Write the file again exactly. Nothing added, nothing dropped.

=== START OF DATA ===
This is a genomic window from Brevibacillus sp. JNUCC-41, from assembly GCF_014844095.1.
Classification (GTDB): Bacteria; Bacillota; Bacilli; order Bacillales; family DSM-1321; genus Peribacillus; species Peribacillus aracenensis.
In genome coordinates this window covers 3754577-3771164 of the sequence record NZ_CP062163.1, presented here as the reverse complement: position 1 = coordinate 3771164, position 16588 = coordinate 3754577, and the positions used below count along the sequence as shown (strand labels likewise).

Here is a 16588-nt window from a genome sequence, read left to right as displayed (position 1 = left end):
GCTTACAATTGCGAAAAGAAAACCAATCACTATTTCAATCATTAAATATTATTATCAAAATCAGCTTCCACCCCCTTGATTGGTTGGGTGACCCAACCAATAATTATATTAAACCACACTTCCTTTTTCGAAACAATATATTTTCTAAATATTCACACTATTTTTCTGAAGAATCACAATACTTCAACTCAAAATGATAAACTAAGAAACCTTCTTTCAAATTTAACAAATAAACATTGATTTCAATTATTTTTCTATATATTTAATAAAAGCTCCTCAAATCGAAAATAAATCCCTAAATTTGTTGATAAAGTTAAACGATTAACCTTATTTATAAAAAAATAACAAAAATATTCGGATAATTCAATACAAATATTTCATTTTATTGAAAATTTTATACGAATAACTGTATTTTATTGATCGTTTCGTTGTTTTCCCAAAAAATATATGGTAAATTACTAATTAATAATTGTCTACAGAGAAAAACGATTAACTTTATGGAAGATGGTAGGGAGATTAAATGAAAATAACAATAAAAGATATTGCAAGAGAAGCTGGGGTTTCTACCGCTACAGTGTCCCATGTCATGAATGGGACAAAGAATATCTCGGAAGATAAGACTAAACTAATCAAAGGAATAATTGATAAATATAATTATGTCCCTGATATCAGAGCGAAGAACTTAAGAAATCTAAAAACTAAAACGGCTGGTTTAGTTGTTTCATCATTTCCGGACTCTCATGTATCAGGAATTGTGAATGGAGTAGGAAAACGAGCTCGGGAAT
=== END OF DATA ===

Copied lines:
This is a genomic window from Brevibacillus sp. JNUCC-41, from assembly GCF_014844095.1.
Classification (GTDB): Bacteria; Bacillota; Bacilli; order Bacillales; family DSM-1321; genus Peribacillus; species Peribacillus aracenensis.
In genome coordinates this window covers 3754577-3771164 of the sequence record NZ_CP062163.1, presented here as the reverse complement: position 1 = coordinate 3771164, position 16588 = coordinate 3754577, and the positions used below count along the sequence as shown (strand labels likewise).

Here is a 16588-nt window from a genome sequence, read left to right as displayed (position 1 = left end):
GCTTACAATTGCGAAAAGAAAACCAATCACTATTTCAATCATTAAATATTATTATCAAAATCAGCTTCCACCCCCTTGATTGGTTGGGTGACCCAACCAATAATTATATTAAACCACACTTCCTTTTTCGAAACAATATATTTTCTAAATATTCACACTATTTTTCTGAAGAATCACAATACTTCAACTCAAAATGATAAACTAAGAAACCTTCTTTCAAATTTAACAAATAAACATTGATTTCAATTATTTTTCTATATATTTAATAAAAGCTCCTCAAATCGAAAATAAATCCCTAAATTTGTTGATAAAGTTAAACGATTAACCTTATTTATAAAAAAATAACAAAAATATTCGGATAATTCAATACAAATATTTCATTTTATTGAAAATTTTATACGAATAACTGTATTTTATTGATCGTTTCGTTGTTTTCCCAAAAAATATATGGTAAATTACTAATTAATAATTGTCTACAGAGAAAAACGATTAACTTTATGGAAGATGGTAGGGAGATTAAATGAAAATAACAATAAAAGATATTGCAAGAGAAGCTGGGGTTTCTACCGCTACAGTGTCCCATGTCATGAATGGGACAAAGAATATCTCGGAAGATAAGACTAAACTAATCAAAGGAATAATTGATAAATATAATTATGTCCCTGATATCAGAGCGAAGAACTTAAGAAATCTAAAAACTAAAACGGCTGGTTTAGTTGTTTCATCATTTCCGGACTCTCATGTATCAGGAATTGTGAATGGAGTAGGAAAACGAGCTCGGGAAT